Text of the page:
In partnership with the National Council of Administrators of Special Education (CASE), this week Let’s Go Learn presented a webinar that shares educators’ best practices for implementing remote learning in the context of special education. The webinar included discussion of the current environment, as well as a lengthy Q&A session for a panel of experts in the second half. The first half of the hour-long webinar discussed:
Current federal regulations concerning special education students and school closures
Regulatory changes being pursued
Key priorities for special education students and educators
Best practices for implementing emergency and long-term remote learning
Considerations for special education students in a remote learning environment
To view a recording of the webinar, register at the following address and you will immediately gain access to a recorded video.
The U.S. Department of Education enforces Section 504 of the Rehabilitation Act of 1973 in programs and activities that receive funds. The Department of Education defines Section 504 this way:
“The Section 504 regulation requires a school district to provide a ‘free appropriate public education’ (FAPE) to each qualified person with a disability who is in the school district’s jurisdiction, regardless of the nature or severity of the person’s disability.“
If your student’s school is completely closed, FAPE does not require that any services be provided. However, most school districts are now open to some degree, ranging from providing homework packets via email, to providing full-blown online courses over broadband internet. For special education students, teachers are doing their best to provide services to the degree their district can, but the Individuals with Disabilities Education Act (IDEA) was not written with a pandemic of this magnitude in mind, so some or many services may not be available in the usual capacity.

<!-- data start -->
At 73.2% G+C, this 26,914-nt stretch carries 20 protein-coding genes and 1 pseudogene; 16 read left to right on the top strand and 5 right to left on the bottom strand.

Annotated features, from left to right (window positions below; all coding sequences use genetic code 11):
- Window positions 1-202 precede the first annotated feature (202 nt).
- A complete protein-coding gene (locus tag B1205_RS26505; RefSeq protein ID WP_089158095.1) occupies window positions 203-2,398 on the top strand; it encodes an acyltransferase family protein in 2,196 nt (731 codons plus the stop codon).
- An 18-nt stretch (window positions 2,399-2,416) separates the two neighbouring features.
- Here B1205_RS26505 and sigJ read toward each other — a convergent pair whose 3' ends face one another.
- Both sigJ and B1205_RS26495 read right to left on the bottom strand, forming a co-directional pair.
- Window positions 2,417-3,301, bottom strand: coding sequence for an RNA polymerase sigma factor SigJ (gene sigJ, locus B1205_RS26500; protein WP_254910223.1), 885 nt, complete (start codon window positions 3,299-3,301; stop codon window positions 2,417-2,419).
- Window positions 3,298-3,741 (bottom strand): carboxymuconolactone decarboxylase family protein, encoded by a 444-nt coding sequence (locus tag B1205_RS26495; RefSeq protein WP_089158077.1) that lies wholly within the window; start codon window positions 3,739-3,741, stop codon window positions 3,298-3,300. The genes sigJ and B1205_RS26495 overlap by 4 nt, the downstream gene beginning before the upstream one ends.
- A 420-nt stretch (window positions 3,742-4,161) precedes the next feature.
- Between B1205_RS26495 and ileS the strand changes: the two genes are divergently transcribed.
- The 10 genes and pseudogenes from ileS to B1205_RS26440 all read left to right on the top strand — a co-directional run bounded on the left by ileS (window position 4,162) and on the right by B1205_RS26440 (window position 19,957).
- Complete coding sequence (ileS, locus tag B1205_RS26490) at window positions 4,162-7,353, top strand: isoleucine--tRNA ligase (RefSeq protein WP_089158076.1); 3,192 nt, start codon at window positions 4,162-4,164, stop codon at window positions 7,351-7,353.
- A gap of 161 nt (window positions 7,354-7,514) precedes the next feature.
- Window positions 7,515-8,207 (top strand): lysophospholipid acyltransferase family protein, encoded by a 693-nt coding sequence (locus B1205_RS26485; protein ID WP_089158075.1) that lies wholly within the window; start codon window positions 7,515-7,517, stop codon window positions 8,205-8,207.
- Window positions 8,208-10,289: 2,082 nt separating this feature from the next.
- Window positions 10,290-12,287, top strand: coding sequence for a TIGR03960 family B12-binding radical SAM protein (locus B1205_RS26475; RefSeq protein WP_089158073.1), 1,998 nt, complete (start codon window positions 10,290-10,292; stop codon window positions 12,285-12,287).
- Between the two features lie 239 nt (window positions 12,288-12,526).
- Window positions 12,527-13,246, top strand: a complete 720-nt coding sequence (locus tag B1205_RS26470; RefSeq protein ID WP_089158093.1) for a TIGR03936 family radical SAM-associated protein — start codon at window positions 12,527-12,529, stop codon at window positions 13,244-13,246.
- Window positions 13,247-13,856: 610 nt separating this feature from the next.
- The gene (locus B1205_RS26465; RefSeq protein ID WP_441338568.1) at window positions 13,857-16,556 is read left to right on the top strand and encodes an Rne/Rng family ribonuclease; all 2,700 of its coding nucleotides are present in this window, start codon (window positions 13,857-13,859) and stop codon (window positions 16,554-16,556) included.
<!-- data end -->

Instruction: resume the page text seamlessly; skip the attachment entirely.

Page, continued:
Special Education teachers are struggling to resolve evaluations and finding that the majority of evaluations can not be done from a distance. Teachers need to be with students in person to make accurate evaluations. Over 50% in one CASE poll were out of compliance on IEP reporting, including complaint timelines. School districts are hoping that the Department of Education will be flexible during the pandemic.
In the webinar, Let’s Go Learn provided remote learning framework tips for special education students, based on their experience as a leader in online learning for the past 20 years, as well as their experience reacting to the COVID-19 pandemic. Some of the tips include:
Families need to advocate for districts to give them a single point of contact through which all information will be communicated.
Data should be stored “in the cloud” and not on local storage devices in or attached to your computers at home. Data in the cloud is securely backed up and stored. This helps prevent loss of data from a computer failing. For example, you can use a free Google Docs or Microsoft OneDrive site to store your student’s data, and give permission to appropriate teachers or school staff.
Make sure your student’s school has a solid curriculum plan, and is not just having teachers use ad-hoc, freeware tools. Schools should be using full-featured, personalized solutions.
Students should have clear meeting, timing, and requirement protocols from their schools.
Teachers should have open office hours where your student can get personalized help remotely.
Let’s Go Learn is supporting special education in several important ways. First, Let’s Go Learn provides remote learning for Tiers 1, 2 & 3. The company also provides support for FAPE compliance, as well as SDI, including progress monitoring. Finally, Let’s Go Learn provides long-term streamlining of the entire IEP process. They do all of this by gathering and interpreting diagnostic data natively in their online system.
The panel of experts in the webinar included:
Phyllis Wolfram, Executive Director, National CASE
Erin Maguire, President, National CASE
Dr. Kurt Hulett, National Director of Special Educations, Let’s Go Learn
Richard Capone, CEO/Chief Technologist, Let’s Go Learn